This week, in the closely watched case of China Agritech v. Resh, the U.S. Supreme Court issued an important class action ruling, holding that the tolling principles announced in its earlier American Pipe decision do not allow absent class members to file follow-on class action lawsuits where the statute of limitations has otherwise expired on their claims.
As we have previously noted, the question of whether American Pipe tolling applies to subsequent class action filings, not just subsequent individual actions, is important because the answer dictates whether American Pipe tolling principles enable the filing of successive (stacked) class actions in a seemingly endless effort to finally achieve certification under Federal Rule of Civil Procedure 23.
Although some federal courts of appeal had previously held that American Pipe tolling is available for subsequent Rule 23 actions, the Supreme Court in China Agritech has now ruled unanimously that such cases were wrongly denied. “We hold that American Pipe does not permit a plaintiff who waits out the statute of limitations to piggyback on an earlier timely filed class action.”
Key Aspects of the Supreme Court’s Reasoning and Holding
In our earlier report on oral argument in the case, we identified three critical issues on which the Supreme Court’s decision would likely turn: (1) whether absent class members who waited until after certification was denied to seek to file their own class action would be viewed as acting diligently; (2) whether a decision on class action stacking could lead to anomalous results; and (3) whether the availability of American Pipe tolling should depend on the reason for a class certification denial. Indeed, the answers to these questions proved to be outcome determinative in China Agritech.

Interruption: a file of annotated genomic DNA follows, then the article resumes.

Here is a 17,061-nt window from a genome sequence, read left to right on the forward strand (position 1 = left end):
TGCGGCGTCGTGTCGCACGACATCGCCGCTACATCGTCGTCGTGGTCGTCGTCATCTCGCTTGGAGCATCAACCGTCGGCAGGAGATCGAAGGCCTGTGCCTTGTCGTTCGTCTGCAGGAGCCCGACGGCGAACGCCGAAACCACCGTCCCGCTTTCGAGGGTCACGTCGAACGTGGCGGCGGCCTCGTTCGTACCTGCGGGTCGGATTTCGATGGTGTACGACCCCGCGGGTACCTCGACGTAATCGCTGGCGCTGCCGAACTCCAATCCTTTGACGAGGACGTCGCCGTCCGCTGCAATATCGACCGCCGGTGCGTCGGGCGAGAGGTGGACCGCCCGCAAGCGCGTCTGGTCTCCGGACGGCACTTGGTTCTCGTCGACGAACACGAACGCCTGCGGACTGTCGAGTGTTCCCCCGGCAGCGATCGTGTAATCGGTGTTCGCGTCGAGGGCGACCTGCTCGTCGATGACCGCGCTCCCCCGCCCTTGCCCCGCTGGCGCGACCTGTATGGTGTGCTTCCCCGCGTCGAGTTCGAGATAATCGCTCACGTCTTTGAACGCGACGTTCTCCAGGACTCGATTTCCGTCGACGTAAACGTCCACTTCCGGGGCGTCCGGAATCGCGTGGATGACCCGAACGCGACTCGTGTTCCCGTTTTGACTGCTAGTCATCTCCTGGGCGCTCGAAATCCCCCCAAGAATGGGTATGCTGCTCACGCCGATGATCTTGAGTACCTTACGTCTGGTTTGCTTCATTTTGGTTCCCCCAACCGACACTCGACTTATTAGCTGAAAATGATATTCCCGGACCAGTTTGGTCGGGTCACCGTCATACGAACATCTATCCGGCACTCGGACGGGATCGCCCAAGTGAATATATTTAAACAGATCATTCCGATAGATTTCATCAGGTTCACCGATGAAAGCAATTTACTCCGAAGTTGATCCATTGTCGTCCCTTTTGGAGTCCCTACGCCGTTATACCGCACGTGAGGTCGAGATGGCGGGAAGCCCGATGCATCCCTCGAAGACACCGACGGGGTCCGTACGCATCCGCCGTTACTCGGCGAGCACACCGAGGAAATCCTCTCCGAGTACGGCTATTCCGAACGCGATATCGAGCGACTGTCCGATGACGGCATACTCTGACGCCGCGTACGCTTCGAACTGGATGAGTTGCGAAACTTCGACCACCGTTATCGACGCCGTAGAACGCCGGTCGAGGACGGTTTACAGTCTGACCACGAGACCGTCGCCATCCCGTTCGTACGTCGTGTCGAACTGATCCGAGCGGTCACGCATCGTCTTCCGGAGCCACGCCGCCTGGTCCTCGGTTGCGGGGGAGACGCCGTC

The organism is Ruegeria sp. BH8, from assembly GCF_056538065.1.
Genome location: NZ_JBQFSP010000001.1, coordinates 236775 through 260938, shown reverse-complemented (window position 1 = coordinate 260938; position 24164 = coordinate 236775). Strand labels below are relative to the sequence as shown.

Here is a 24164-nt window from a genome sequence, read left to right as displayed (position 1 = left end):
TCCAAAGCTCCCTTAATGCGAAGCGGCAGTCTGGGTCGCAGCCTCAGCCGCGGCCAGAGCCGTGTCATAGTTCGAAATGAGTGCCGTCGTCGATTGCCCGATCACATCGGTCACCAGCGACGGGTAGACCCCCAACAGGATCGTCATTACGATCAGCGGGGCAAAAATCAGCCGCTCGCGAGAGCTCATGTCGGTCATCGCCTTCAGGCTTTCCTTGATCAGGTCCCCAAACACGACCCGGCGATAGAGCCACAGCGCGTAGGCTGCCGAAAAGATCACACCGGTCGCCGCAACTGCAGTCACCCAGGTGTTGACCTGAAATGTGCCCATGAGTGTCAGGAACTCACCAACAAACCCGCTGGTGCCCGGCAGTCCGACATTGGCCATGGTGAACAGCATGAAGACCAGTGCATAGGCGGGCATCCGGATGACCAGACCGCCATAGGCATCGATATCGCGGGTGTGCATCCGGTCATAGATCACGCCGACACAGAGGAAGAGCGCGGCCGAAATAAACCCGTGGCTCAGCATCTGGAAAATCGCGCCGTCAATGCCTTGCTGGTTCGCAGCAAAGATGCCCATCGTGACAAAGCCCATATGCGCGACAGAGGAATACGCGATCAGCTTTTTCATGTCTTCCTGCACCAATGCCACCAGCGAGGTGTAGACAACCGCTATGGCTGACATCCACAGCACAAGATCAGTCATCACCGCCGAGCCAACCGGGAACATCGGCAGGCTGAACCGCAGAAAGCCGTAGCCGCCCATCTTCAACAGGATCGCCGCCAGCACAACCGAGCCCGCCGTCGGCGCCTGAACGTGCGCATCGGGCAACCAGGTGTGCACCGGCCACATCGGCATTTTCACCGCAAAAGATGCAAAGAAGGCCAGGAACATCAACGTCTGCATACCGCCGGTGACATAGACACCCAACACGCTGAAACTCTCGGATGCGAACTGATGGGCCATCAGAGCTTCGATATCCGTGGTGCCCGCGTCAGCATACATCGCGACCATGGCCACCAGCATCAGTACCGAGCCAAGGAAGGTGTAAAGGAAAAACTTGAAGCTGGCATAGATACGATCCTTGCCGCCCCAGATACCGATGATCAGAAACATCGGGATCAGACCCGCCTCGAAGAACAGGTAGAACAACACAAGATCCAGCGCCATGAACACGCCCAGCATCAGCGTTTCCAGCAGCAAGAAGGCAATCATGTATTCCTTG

1. Plaintiffs Who Engage in Class Action Stacking Have Not Been Diligent.
The Supreme Court noted that while its 1974 American Pipe decision did not formally analyze the equitable tolling doctrine—which requires a plaintiff to show that some “extraordinary circumstance” prevented her from discovering her claim until after the expiration of the limitations period despite “diligent” pursuit of her rights—an absent class member who promptly intervenes in a timely filed class action to assert his individual claims has been sufficiently diligent. By contrast, however, a would-be class representative who commences a new and untimely class action case “can hardly qualify as diligent in asserting claims and pursuing relief.” This is especially true because Rule 23(c) encourages district courts to make class certification decisions at an early practicable time, and expressly permits them to take account of multiple class representative filings.
2. Permitting Class Action Stacking Would Lead to Anomalous Results.
The notion of interpreting American Pipe to permit class action stacking troubled the Supreme Court. “Respondents’ proposed reading would allow the statute of limitations to be extended time and again” and would permit “lawyers seeking to represent a plaintiff class [to] extend the statute of limitations almost indefinitely until they find a district judge who is willing to certify the class.” Thus, the Supreme Court held that “endless tolling of a statute of limitations is not a result envisioned by American Pipe.”